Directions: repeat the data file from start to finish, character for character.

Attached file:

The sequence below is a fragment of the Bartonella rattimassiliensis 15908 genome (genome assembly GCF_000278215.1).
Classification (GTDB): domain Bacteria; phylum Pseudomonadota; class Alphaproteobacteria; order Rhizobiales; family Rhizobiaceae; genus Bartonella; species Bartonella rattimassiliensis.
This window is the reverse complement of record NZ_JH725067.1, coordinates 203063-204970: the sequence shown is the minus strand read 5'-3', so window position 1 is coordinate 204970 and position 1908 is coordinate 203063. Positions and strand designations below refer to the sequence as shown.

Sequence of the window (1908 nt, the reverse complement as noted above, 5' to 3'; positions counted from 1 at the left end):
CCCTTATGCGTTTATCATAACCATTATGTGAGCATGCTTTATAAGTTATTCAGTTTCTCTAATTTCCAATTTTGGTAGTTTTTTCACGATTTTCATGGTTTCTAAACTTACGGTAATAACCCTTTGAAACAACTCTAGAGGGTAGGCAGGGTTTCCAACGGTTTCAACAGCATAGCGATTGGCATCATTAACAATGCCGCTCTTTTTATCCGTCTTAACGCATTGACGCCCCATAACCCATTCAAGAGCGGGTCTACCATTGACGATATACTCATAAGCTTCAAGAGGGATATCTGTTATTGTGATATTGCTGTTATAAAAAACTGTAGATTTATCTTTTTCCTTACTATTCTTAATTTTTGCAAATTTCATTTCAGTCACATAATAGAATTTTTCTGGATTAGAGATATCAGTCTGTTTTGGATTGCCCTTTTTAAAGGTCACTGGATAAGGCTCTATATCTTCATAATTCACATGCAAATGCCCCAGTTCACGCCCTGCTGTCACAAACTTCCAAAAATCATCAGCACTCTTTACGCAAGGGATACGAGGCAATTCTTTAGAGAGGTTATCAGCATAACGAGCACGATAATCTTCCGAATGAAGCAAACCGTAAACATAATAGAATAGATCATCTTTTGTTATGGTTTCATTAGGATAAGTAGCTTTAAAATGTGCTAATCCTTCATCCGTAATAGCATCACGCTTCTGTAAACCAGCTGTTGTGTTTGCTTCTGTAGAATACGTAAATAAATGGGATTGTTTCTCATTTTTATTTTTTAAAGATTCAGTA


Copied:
The sequence below is a fragment of the Bartonella rattimassiliensis 15908 genome (genome assembly GCF_000278215.1).
Classification (GTDB): domain Bacteria; phylum Pseudomonadota; class Alphaproteobacteria; order Rhizobiales; family Rhizobiaceae; genus Bartonella; species Bartonella rattimassiliensis.
This window is the reverse complement of record NZ_JH725067.1, coordinates 203063-204970: the sequence shown is the minus strand read 5'-3', so window position 1 is coordinate 204970 and position 1908 is coordinate 203063. Positions and strand designations below refer to the sequence as shown.

Sequence of the window (1908 nt, the reverse complement as noted above, 5' to 3'; positions counted from 1 at the left end):
CCCTTATGCGTTTATCATAACCATTATGTGAGCATGCTTTATAAGTTATTCAGTTTCTCTAATTTCCAATTTTGGTAGTTTTTTCACGATTTTCATGGTTTCTAAACTTACGGTAATAACCCTTTGAAACAACTCTAGAGGGTAGGCAGGGTTTCCAACGGTTTCAACAGCATAGCGATTGGCATCATTAACAATGCCGCTCTTTTTATCCGTCTTAACGCATTGACGCCCCATAACCCATTCAAGAGCGGGTCTACCATTGACGATATACTCATAAGCTTCAAGAGGGATATCTGTTATTGTGATATTGCTGTTATAAAAAACTGTAGATTTATCTTTTTCCTTACTATTCTTAATTTTTGCAAATTTCATTTCAGTCACATAATAGAATTTTTCTGGATTAGAGATATCAGTCTGTTTTGGATTGCCCTTTTTAAAGGTCACTGGATAAGGCTCTATATCTTCATAATTCACATGCAAATGCCCCAGTTCACGCCCTGCTGTCACAAACTTCCAAAAATCATCAGCACTCTTTACGCAAGGGATACGAGGCAATTCTTTAGAGAGGTTATCAGCATAACGAGCACGATAATCTTCCGAATGAAGCAAACCGTAAACATAATAGAATAGATCATCTTTTGTTATGGTTTCATTAGGATAAGTAGCTTTAAAATGTGCTAATCCTTCATCCGTAATAGCATCACGCTTCTGTAAACCAGCTGTTGTGTTTGCTTCTGTAGAATACGTAAATAAATGGGATTGTTTCTCATTTTTATTTTTTAAAGATTCAGTA